College-Conservatory of Music | 290 CCM Blvd., Cincinnati, OH 45221; 513-556-4183

Friday, Oct. 5, 8 p.m.: Philharmonia Orchestra

Make no mistake: CCM’s top ensemble is a fine orchestra that many cities would be proud to call their main orchestra. If you think I’m biased as a former member, go hear it yourself. (If you don’t think I’m biased, go hear it anyway.) Music director Mark Gibson leads a sunny program in Corbett Auditorium that includes Elgar’s “In the South” and Dvořák’s Symphony No. 8.

Miami University | Oxford, OH 45056

Friday, Oct. 5, 7:30 p.m.: The “Tigerland” Concert

Monday, Oct. 8, 7:30 p.m.: David Fray

Institutions and organizations closer to Cincinnati proper (see above) often get more attention, but, a few miles up U.S. 27, Miami University offers its community a sizeable and varied roll of musical performances. This week offers two fine examples.

The MU Symphony Orchestra takes the stage at Hall Auditorium (101 S. Campus Ave.) Friday for a program inspired by the Summer Reading Program selection, Wil Haygood’s “Tigerland.” As befits a book that addresses the civil rights movement, the program includes Duke Ellington’s “Three Black Kings” and concludes with Leonard Bernstein’s Symphonic Dances from “West Side Story.”

The university’s Performing Arts Series kicks off Monday with a concert of Mozart and Schubert played by pianist David Fray at the Oxford Community Arts Center (10 S. College Ave.).

concert:nova | 513-739-6682 (NOVA)

Sunday, Oct. 7, 7 p.m. and Tuesday, Oct. 9, 6 p.m.: “A Woman’s Voice”

This program by the city’s contemporary chamber group is a musical reaction to “Snapshot,” part of the Cincinnati Art Museum’s exhibition “Life: Gillian Wearing.” Sunday’s location will be disclosed after ticket purchase. Tuesday’s performance will be held at Cincinnati Art Museum (953 Eden Park Drive, Cincinnati, OH 45202). Music includes works by Clara Schumann, Kajsa Saariaho, Sofia Gubaidulina, Augusta Read Thomas, Helena Winkleman and Joan Tower.



College-Conservatory of Music | 290 CCM Blvd., Cincinnati, OH 45221; 513-556-4183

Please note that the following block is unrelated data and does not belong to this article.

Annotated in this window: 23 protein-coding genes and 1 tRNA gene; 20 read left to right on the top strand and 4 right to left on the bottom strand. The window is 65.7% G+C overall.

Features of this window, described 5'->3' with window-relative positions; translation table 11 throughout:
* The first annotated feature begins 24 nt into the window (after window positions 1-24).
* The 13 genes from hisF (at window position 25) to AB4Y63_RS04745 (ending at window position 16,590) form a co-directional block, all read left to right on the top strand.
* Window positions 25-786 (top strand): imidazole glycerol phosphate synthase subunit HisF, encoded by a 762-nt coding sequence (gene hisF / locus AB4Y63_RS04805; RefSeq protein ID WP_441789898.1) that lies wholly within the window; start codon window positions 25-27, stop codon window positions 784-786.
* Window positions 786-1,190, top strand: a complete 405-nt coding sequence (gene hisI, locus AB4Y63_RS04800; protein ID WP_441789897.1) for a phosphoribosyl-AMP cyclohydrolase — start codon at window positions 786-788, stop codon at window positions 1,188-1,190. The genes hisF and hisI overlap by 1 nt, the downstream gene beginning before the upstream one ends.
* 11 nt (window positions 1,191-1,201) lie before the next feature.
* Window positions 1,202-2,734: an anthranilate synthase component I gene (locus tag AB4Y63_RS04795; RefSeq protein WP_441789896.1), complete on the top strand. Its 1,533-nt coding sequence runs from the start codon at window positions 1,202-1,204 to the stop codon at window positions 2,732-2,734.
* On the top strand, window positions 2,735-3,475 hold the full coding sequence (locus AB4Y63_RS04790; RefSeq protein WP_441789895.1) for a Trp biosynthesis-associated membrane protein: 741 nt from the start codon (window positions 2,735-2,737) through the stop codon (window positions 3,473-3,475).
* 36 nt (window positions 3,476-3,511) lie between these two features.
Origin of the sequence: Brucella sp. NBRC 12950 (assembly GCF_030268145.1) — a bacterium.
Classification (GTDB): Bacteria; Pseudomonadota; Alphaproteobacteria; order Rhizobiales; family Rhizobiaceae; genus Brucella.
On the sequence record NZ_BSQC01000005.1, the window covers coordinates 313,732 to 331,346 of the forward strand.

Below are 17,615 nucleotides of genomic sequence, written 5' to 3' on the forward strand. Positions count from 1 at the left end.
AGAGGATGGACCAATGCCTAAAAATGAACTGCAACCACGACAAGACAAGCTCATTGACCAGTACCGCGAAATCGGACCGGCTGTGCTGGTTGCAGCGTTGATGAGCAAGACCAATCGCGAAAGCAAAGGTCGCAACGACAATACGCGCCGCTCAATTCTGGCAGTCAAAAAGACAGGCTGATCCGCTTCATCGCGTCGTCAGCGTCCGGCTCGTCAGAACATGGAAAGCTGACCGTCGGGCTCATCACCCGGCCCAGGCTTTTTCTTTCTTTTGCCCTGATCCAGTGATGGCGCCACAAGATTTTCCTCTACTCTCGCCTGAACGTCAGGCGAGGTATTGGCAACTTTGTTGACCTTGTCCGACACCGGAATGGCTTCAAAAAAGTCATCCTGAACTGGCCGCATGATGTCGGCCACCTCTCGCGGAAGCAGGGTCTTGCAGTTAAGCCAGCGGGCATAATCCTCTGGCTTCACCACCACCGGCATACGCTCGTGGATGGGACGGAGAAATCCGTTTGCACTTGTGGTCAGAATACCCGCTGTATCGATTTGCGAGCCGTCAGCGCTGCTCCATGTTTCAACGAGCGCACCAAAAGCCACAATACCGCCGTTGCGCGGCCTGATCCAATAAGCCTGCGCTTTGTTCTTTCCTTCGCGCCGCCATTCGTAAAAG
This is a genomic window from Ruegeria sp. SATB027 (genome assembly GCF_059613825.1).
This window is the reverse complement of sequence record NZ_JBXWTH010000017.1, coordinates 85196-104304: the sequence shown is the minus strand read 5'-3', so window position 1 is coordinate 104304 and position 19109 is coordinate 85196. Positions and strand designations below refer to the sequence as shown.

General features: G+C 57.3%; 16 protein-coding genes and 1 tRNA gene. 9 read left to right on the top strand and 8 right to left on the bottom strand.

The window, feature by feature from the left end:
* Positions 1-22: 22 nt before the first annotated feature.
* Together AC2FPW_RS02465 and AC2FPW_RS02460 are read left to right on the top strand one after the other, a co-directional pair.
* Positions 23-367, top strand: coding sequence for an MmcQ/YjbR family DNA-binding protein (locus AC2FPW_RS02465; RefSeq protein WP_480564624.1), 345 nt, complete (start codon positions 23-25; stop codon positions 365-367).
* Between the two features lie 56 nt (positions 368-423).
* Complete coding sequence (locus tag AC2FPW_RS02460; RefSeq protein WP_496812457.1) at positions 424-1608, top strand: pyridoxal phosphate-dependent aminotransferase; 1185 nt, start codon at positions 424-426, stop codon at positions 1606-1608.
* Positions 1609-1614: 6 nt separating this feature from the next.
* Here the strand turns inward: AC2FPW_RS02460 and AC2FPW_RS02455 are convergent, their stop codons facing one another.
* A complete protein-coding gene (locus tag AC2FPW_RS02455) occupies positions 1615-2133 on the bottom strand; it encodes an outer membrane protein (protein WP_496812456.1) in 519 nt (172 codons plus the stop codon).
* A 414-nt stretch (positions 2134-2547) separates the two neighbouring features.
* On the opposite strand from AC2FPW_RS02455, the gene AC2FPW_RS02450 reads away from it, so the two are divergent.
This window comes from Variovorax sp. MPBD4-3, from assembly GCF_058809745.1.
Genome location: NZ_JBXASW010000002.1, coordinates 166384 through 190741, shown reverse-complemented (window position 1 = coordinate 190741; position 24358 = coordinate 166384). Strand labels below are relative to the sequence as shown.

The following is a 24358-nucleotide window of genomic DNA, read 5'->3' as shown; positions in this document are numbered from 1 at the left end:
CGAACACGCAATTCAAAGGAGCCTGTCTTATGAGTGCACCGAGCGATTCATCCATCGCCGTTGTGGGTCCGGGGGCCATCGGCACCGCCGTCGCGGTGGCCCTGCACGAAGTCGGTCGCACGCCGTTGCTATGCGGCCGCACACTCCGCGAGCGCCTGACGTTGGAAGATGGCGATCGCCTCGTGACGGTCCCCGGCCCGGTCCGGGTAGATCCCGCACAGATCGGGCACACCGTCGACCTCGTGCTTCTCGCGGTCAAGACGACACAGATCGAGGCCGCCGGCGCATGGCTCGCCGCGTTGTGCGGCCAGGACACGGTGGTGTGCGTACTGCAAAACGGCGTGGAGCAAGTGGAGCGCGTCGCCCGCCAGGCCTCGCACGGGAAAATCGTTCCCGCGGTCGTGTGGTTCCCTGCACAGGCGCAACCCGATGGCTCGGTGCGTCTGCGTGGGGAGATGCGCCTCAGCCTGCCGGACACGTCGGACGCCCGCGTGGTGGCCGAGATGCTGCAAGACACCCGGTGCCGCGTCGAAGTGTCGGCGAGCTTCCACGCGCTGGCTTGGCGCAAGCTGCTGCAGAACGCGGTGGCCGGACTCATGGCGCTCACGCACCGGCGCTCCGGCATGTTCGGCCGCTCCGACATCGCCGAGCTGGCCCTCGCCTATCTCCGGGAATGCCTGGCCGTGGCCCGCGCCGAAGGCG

Wednesday, Oct. 3 through Sunday, Oct. 7: “The Government Inspector”

The name may prejudice a visitor, but there’s more than music at CCM. The small but talented theater department opens its season with this 2008 Jeffrey Hatcher adaptation of Nikolai Gogol’s 1834 satirical expose of provincial bureaucracy and corruption. Six performances in Patricia Corbett Theater.

Cincinnati Landmark Productions | 513-241-6550

With two stages under its wing, Cincinnati Landmark Productions doesn’t have to go dark for weeks between productions. As one curtain closes, another opens….

Next to Normal”: Mom, Dad and their two children look as though they’re enjoying an idyllic American life. Beneath the surface, though, none of the characters’ lives is normal. “Next to Normal” takes audiences into the hearts and minds of the characters. Book and lyrics by Brian Yorkey; music by Tom Kitt. Opens Thursday, Oct. 4 and runs through Oct. 21 at the Warsaw Federal Incline Theater (801 Matson Place, Cincinnati OH 45204).

Last chance:

A Few Good Men”: Go on, you can handle the truth. A lazy military lawyer is inspired by his co-counsel to challenge the military’s core mentality in defending two Marines accused of complicity in the death of a fellow Marine at Guantanamo Bay (pre-9/11). Through Sunday, Oct. 7 at the Covedale Center for the Performing Arts (4990 Glenway Ave., Cincinnati, OH 45238).



5th Street Gallery | 150 W. Fifth St., Cincinnati, OH 45202; 513-579-9333

This showcase of local talent is currently featuring the work of 11 artists in paint, pottery, prints, woodwork, sculpture, glass and jewelry. The big story, though, is that the gallery, which for years was in the ground floor of the Macy’s store on Fountain Place, has reopened in a new home in the Millennium Hotel. Check it out the next time you’re walking near the convention center.